Originally proclaimed in 1699, the working farm of Val Du Charron is currently a darling of Wellington tourism, with its offerings including both 5 star and 4 star accommodation options, a spa, wine tasting, wine and olive production, and two eating options, the first in the form of The Local Grill, and the second a new family friendly pizza-centric offering known as Piza e Vino.

Lying on the slopes of the Bovlei valley, the historic Cape Dutch architecture of the estate is framed with beautiful views of both the Groenberg and Hawequa mountains, and on this particularly hot, windless Summer’s day, we were treated to cloudless bright blue sky as far as one could see.

The wine tasting took place in a small intimate little wine tasting room, where our host took us through some of Val du Charron’s amazing wines and their associated tales – with their Black Countess sticking particularly favourably in my memory.

For lunch we opted for the busy Piza e Vino, choosing to escape the blistering heat by sitting inside the cool restaurant building as opposed to all the families clustered under the umbrellas while the kids enjoyed the water play area outside. (A sacrifice of view I know, but man, you wouldn’t believe how hot it was on the day!)

Pleasingly, the pizza was pretty damn good. (No wonder the restaurant was as busy as it seemed!)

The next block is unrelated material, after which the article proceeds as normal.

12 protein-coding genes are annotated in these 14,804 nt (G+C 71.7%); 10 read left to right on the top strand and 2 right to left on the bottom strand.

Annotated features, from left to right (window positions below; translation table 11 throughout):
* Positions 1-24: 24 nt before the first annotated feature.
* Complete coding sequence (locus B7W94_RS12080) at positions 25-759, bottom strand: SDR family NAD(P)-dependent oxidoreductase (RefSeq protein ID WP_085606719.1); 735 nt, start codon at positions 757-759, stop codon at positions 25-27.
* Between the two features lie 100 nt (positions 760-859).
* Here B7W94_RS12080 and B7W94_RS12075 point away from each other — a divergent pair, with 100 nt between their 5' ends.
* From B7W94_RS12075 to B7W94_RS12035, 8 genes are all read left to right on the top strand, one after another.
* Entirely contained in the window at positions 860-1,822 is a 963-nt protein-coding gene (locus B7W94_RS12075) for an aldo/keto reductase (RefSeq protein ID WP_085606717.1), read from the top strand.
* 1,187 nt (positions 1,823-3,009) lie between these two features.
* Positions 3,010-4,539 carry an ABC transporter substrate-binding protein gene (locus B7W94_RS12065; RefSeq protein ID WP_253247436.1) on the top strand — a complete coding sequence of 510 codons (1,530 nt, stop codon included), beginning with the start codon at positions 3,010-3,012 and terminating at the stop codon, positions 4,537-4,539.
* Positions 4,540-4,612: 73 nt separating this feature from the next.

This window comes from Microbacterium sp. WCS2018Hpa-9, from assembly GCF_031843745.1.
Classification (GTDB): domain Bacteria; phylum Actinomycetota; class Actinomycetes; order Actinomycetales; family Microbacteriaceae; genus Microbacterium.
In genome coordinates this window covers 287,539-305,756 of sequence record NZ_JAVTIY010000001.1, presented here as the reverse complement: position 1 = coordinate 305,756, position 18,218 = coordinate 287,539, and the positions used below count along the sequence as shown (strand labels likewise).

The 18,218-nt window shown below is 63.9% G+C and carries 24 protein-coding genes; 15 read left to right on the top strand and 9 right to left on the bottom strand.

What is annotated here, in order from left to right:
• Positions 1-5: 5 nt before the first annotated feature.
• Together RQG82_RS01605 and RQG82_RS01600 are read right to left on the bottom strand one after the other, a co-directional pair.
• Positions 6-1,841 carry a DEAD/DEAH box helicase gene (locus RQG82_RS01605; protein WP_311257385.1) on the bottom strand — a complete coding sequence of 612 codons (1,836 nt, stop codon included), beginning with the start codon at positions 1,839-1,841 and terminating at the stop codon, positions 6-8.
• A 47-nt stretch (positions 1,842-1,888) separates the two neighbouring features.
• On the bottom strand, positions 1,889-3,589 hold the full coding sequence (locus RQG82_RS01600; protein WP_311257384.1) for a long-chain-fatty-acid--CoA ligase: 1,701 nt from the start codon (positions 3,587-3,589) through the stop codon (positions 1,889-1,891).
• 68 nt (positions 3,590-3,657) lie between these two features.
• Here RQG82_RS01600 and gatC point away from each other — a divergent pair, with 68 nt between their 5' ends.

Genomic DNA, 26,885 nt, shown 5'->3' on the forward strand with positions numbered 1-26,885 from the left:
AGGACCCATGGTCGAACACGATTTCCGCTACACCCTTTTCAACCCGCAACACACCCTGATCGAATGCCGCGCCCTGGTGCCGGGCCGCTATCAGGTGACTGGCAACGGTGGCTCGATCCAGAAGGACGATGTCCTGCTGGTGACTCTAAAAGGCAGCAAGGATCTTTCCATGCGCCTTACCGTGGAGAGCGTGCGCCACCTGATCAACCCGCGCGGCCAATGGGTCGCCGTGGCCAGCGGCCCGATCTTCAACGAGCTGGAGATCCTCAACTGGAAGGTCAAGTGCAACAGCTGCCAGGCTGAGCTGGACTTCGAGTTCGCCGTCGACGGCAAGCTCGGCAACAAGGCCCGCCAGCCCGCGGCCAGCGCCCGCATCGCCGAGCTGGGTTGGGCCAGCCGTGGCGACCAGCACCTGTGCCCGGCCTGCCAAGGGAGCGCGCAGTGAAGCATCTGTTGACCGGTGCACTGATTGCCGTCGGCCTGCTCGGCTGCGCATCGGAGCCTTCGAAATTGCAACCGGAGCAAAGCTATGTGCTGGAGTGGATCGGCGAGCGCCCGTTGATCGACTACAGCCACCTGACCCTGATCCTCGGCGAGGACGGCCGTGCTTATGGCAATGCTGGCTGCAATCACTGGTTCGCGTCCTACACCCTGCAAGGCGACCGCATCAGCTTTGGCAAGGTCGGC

So. Art, food, drink and a view – what more could one ask for?

Val Du Charron is a particularly beautiful space with a lot of history mixed in with plenty of modern touches, making for a very definite stop if you ever find yourself being a tourist (wine drinking or not) in the area!

Related Link: Val Du Charron Wine and Olive Estate | Piza e Vino

Breakfast at Benedicts & Bagels in Somerset West (2017-04-21) Photo Gallery | Restaurants 15 MAY 2017

It is extremely hard to miss the vintage, bright yellow painted house on the corner of St. James and Andries Pretorius in Somerset West. (And if the bright yellow hue isn’t enough to pique your interest, then there is the large Charlie Chaplin piece of art hanging in the middle of the stoep that might do the trick).

This is the home of Benedicts and Bagels, a lovely artisan eatery that specializes in, you guessed it, bagels and eggs benedict.

Chantelle visited the chiropracter situated in the same little complex and that is how we came to discover this brilliant little spot. The eatery is a tiny little art covered space with the bulk of its tables and chairs outside in a peaceful little courtyard.

The menu is small, and according to the chef, most of the ingredients are all either made or sourced locally, the end result being some particularly delicious light dishes. The coffee is good, and yes, because this is a artisan eatery, they do have a couple of craft beers available on the menu.